I’ve put off writing this, as if not writing it will make it not happen; as if writing it will make it final.
My big sister is moving away. Far away. 2,657 miles away. But who’s counting.
Her husband is being transferred & she’s obviously going with him. Because that’s what you do. I’ve gotten used to seeing her every day. She helped me get the job that let me be home this Thanksgiving & away from my previous position that entailed catering to massive amounts of people who are willing to throw elbows to get merchandise at low, low prices. She also introduced me to the boyfriend that waited patiently through my crazy days to earn that title. So, with her work here done, she’s jetting off.
And I can’t begin to express how sad it makes me.
The yin to my yang. The Shirley to my Laverne. We’ve always been opposites and yet more alike than we care to admit. She, the cheerleader & chorus singer & tiny brunette. Me, the drama geek & marching band member & not so tiny blonde. She was always more fashionable than me, declaring on more than one occasion that she would “not walk to school with her looking like that!” Which was met with me wondering what was wrong with wearing a butterfly print shirt with a plaid sweater vest – at least one of which was inside out.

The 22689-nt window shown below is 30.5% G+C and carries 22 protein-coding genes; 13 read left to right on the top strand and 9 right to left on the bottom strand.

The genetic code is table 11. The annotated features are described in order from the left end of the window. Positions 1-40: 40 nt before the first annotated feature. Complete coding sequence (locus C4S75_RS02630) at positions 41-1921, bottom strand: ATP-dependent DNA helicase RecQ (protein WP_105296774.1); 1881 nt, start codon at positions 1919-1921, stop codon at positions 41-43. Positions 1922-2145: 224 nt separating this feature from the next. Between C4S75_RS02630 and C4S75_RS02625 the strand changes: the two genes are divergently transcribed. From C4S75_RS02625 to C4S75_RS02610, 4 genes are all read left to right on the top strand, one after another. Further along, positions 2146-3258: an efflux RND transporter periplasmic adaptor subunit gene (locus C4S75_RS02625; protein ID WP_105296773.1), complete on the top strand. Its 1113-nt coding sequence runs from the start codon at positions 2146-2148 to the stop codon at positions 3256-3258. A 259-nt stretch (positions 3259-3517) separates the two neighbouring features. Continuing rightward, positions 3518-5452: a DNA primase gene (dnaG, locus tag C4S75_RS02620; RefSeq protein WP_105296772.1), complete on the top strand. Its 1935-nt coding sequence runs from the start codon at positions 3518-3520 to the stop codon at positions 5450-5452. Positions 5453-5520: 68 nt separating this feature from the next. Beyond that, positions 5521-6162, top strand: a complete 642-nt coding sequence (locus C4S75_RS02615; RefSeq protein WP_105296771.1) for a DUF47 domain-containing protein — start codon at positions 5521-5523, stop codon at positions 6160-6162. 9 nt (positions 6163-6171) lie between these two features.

She’s the only one who knows what it was like to grow up with our parents – the good & the bad. We know each others secrets & we’ve covered for each other when we were out doing things we shouldn’t be. More recently, we’ve spent daily lunch hours planning family events & nights out & bitching about things that were pissing us off. She is my closest confidante & best friend. Her children give me hope for my own kids. (They are two of the brightest & funniest humans I’ve ever met.)
After several weeks of goodbye shindigs – one from her husband’s firefighter friends, one from our office, one last couples night out & a family gathering, we finally said a last farewell as they get set to fly out. She’s going somewhere where she knows nobody. I can’t imagine how intimidating that must be. I hugged her & told her she was going to be alright. In typical big sister fashion she said, “And so are you.”
Perhaps I will be. But I won’t be the same.